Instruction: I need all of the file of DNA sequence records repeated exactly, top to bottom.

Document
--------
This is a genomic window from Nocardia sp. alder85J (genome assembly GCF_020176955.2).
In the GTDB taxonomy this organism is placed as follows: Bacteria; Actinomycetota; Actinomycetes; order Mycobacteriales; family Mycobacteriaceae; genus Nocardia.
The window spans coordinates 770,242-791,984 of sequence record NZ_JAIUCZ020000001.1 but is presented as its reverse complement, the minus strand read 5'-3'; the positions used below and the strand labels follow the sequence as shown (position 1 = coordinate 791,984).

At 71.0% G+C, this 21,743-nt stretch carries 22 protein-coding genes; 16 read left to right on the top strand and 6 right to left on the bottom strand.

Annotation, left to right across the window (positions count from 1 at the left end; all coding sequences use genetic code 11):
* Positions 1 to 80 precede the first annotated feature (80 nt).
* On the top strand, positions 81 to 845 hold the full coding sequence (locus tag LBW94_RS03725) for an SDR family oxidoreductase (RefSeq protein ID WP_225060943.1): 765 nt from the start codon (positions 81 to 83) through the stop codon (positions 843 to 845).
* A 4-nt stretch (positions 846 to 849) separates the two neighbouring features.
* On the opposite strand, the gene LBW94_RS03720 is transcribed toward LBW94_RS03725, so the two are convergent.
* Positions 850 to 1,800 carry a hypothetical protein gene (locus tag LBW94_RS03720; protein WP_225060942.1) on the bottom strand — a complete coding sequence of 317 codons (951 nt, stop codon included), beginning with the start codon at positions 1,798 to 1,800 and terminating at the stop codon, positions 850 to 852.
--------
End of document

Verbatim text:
This is a genomic window from Nocardia sp. alder85J (genome assembly GCF_020176955.2).
In the GTDB taxonomy this organism is placed as follows: Bacteria; Actinomycetota; Actinomycetes; order Mycobacteriales; family Mycobacteriaceae; genus Nocardia.
The window spans coordinates 770,242-791,984 of sequence record NZ_JAIUCZ020000001.1 but is presented as its reverse complement, the minus strand read 5'-3'; the positions used below and the strand labels follow the sequence as shown (position 1 = coordinate 791,984).

At 71.0% G+C, this 21,743-nt stretch carries 22 protein-coding genes; 16 read left to right on the top strand and 6 right to left on the bottom strand.

Annotation, left to right across the window (positions count from 1 at the left end; all coding sequences use genetic code 11):
* Positions 1 to 80 precede the first annotated feature (80 nt).
* On the top strand, positions 81 to 845 hold the full coding sequence (locus tag LBW94_RS03725) for an SDR family oxidoreductase (RefSeq protein ID WP_225060943.1): 765 nt from the start codon (positions 81 to 83) through the stop codon (positions 843 to 845).
* A 4-nt stretch (positions 846 to 849) separates the two neighbouring features.
* On the opposite strand, the gene LBW94_RS03720 is transcribed toward LBW94_RS03725, so the two are convergent.
* Positions 850 to 1,800 carry a hypothetical protein gene (locus tag LBW94_RS03720; protein WP_225060942.1) on the bottom strand — a complete coding sequence of 317 codons (951 nt, stop codon included), beginning with the start codon at positions 1,798 to 1,800 and terminating at the stop codon, positions 850 to 852.